By popular suggestion, I’m attaching the packet I wrote up for the last assignment of the blogging class. It’s an amalgamation of *many* art criticism resources- I first ran into an art criticism packet like this about 8 years ago, but it never fit my needs exactly, and some versions I have seen floating around have sections missing. So I’m attaching my version today.
But wait, there’s more! If you act now, I will throw in my class critique sheet for free! I use that when I would like a gentle way for classmates to critique each others artwork.
Art criticism used to scare me. Maybe it was the intense critiques in one of my studio class where the instructor broke students down to tears. Yikes! That is not really what I would call a reasonable way to critique. Especially since we all knew the student had been logging heavy hours late night in the studio, and had not been lax at all as the professor was insinuating. Bleah. I don’t have time for that negativity!
Or, just as uncomfortable, going to the Walker Art Center (which is a great, fun museum and not uncomfortable at all!) with my parents, grandma and aunts, and being the designated docent- So, Ingrid… what is going on with this piece here…..? Uh…….
And sometimes being able to give an insightful take on a work, and sometimes….. well, I didn’t feel I “got” the piece, or didn’t even like the work, in fact… sometimes, I got flashbacks to critiques in college where the student didn’t spend any time in the studio, but spent a lot of time in the bars and bohemian house parties near campus… and then smooth-talked their way through a critique, sounding infuriatingly like this, and the rest of us in class would roll our eyes, fume, and remember The Emperor’s New Clothes as we gritted our teeth and watched the instructor vapidly nod their way through a load of baloney. Or maybe that was just me.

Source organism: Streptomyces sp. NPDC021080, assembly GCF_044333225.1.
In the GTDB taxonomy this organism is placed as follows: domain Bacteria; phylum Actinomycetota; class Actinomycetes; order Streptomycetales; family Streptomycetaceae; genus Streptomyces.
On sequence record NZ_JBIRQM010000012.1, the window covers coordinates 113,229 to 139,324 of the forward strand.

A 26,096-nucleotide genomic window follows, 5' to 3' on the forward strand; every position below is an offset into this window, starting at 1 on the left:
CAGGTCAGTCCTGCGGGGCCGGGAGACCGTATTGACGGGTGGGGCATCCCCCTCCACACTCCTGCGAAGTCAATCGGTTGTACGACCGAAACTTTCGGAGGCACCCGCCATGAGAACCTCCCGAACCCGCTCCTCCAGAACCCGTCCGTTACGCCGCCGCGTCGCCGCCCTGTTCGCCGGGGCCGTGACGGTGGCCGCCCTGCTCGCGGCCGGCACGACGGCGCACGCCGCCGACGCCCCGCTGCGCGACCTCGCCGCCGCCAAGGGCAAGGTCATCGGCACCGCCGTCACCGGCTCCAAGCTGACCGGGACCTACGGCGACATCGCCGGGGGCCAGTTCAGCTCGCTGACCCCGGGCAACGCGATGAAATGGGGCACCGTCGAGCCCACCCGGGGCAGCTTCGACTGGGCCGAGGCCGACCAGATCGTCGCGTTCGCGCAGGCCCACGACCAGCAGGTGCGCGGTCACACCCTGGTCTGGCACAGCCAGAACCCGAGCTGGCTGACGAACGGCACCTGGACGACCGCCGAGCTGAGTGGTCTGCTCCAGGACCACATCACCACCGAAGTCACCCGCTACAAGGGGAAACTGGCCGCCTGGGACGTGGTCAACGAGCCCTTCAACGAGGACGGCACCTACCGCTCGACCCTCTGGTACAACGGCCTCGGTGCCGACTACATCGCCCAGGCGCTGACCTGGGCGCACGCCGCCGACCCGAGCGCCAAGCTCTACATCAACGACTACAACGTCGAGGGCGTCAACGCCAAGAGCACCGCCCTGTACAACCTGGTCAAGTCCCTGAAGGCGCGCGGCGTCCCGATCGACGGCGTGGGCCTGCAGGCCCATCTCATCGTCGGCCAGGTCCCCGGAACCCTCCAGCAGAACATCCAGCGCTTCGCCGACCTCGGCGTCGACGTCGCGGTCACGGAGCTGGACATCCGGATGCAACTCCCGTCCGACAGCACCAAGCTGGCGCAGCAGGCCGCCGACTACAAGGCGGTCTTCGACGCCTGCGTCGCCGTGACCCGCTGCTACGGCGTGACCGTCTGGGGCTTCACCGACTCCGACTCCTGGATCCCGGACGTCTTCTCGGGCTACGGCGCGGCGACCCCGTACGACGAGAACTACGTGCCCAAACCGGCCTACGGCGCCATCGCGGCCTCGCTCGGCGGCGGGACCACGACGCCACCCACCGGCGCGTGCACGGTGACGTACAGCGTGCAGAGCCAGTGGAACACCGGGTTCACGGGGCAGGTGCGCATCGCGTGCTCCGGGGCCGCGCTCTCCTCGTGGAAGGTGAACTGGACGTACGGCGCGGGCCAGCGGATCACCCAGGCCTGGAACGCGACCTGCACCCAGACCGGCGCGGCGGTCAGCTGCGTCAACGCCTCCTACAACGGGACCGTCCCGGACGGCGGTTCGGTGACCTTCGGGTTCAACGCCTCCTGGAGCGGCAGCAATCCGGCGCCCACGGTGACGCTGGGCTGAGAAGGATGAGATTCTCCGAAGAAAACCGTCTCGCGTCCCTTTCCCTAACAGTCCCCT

Well, here’s the real deal. (In my opinion.)
It isn’t mysterious. It isn’t full of obfuscation and bulloney. A kindergarten class can do this, scaled down, and stun you with their insight. After all, it was a little child who called out the Emperor when no one else would say what they saw. Kids have a clarity and honesty that adults do have, but adults silence it with a sense of propriety. If you’re talking about the art critic in a business sense, well, they have a much different agenda, influenced by money, context, fashion, even politics and propaganda machines at points in history!
The nitty-gritty though, is this:
- Identification: Who is the artist, when was it made, etc. Not absolutely needed, but a nice formal start to the critique.
- Description: What do I see? List everything you notice, elements of art and subject matter.
- Analysis: Ask how. How is it organized, what principles of art have been employed?
- Interpretation: What does it mean? What is the artist trying to say? Understanding the culture and context will help a lot.
- Judgement: Do I like it? Did they do a good job? Is it successful?
Before I start a critique with my class, I ask them about their hot dog preferences– a potentially tense subject in Chicago- in some places, asking for ketchup is a heresy that will get you kicked out. (I just wanted the ketchup for my FRIES!!!)
In any case- the class is usually willing to discuss how they like their dog: poppyseed bun, no ketchup, mustard, relish, onions, no peppers. Or plain bun, ketchup and Doritos stuffed in the bun. One person is a vegetarian, one person hates hot dogs and could they describe a burger instead? I ask them “Who is right?” And they say, well, all of us are, it’s a matter of taste!
And then we start the critique.